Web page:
The paradigm that moderate physical exertion, such as going to the gym or for a run, will promote good health may be wrong. Instead it may be that sedentary behavior, spending our days sitting and not expending energy, is the problem and anything that lowers this behavior pattern has benefit.6 In this current Sjögren paper, we should note that there was a nonsignificant trend toward shorter telomeres seen with increasing exercise in both the intervention and the control groups. This seems paradoxical to what we would expect.
Could we read these data to suggest that sitting makes us older instead of exercising making us younger? 
The scientific consensus about telomeres is still black and white; longer telomeres are good, shorter ones are bad. Short telomeres are considered the hallmark sign of aging.7
In an earlier paper appearing in this journal, Lise Alschuler ND, FABNO wrote:
Telomeres are protective caps on the end of chromosomes that confer genomic stability. With each cell division, the telomere is shortened, until ultimately reaching a length that destabilizes the chromosome. At this point, the cell dies. Systemically and over a lifespan, abnormal telomere shortening predicts risk for chronic diseases, namely cardiovascular disease and cancer. The opportunity to improve healthy longevity lies in preventing premature telomere shortening.8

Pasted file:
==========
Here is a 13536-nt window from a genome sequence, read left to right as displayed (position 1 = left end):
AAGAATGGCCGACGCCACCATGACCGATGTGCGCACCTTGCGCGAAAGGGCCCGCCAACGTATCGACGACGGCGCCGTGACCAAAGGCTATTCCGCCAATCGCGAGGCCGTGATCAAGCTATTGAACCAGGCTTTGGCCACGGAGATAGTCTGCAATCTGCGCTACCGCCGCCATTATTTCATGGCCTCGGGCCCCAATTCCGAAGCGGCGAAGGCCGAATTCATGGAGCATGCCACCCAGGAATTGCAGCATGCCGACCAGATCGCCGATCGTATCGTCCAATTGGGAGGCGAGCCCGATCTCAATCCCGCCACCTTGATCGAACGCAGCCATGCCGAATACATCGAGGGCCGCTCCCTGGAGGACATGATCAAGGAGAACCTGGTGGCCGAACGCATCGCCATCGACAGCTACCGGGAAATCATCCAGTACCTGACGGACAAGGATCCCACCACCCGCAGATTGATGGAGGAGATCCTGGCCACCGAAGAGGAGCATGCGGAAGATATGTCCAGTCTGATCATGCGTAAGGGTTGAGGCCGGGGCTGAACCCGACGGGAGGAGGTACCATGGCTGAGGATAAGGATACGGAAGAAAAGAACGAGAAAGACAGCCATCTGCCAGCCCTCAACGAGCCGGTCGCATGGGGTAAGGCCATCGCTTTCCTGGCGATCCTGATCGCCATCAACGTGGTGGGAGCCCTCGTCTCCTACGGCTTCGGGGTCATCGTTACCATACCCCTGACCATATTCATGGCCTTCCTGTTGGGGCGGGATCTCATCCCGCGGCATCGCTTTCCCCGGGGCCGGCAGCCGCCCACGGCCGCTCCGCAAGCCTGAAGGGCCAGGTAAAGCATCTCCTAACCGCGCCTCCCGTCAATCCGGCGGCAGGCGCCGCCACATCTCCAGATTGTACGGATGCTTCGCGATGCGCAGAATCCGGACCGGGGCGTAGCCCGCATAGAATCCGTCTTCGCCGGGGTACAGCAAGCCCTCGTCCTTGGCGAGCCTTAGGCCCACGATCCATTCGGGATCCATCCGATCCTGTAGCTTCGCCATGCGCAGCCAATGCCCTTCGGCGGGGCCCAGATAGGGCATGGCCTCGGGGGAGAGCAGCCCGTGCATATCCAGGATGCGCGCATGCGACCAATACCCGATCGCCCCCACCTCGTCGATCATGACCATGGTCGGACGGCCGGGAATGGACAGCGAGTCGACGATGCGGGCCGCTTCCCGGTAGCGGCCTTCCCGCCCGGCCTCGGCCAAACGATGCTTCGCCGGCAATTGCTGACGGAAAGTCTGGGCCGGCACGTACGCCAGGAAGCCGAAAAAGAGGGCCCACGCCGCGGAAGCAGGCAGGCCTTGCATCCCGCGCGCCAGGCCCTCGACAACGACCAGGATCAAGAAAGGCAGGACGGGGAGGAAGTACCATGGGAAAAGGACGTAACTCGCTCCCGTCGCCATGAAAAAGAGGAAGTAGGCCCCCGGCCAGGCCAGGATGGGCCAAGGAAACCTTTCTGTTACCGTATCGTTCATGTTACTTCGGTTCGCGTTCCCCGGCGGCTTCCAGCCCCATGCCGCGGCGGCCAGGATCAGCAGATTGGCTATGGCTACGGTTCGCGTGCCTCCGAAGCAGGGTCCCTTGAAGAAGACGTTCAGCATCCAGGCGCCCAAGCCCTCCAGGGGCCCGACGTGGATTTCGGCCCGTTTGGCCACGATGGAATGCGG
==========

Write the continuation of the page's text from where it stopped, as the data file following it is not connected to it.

Telomere length may be superior to other common biomarkers used in predicting cardiovascular disease risk. Haycock et al’s July 2014 meta-analysis published in the British Medical Journal included 24 studies involving 43,725 people. They divided the results into thirds, creating tertiles. The researchers found participants with the shortest telomere length (first tertile) vs those with the longest telomere length (third tertile) clearly had greater cardiovascular risk. The first tertile had 54% higher pooled risk of coronary heart disease vs the third tertile (relative risk [RR]=1.54; 95% confidence interval [CI]: 1.30-1.83) across all of the studies. The first tertile also had a 40% increased cardiovascular risk in perspective studies (RR=1.40 [1.15-1.70]) , and an 80% higher risk in retrospective studies (RR=1.80 (1.32-2.44).9 While not commonly used clinically, telomere length appears to reliably predict risk.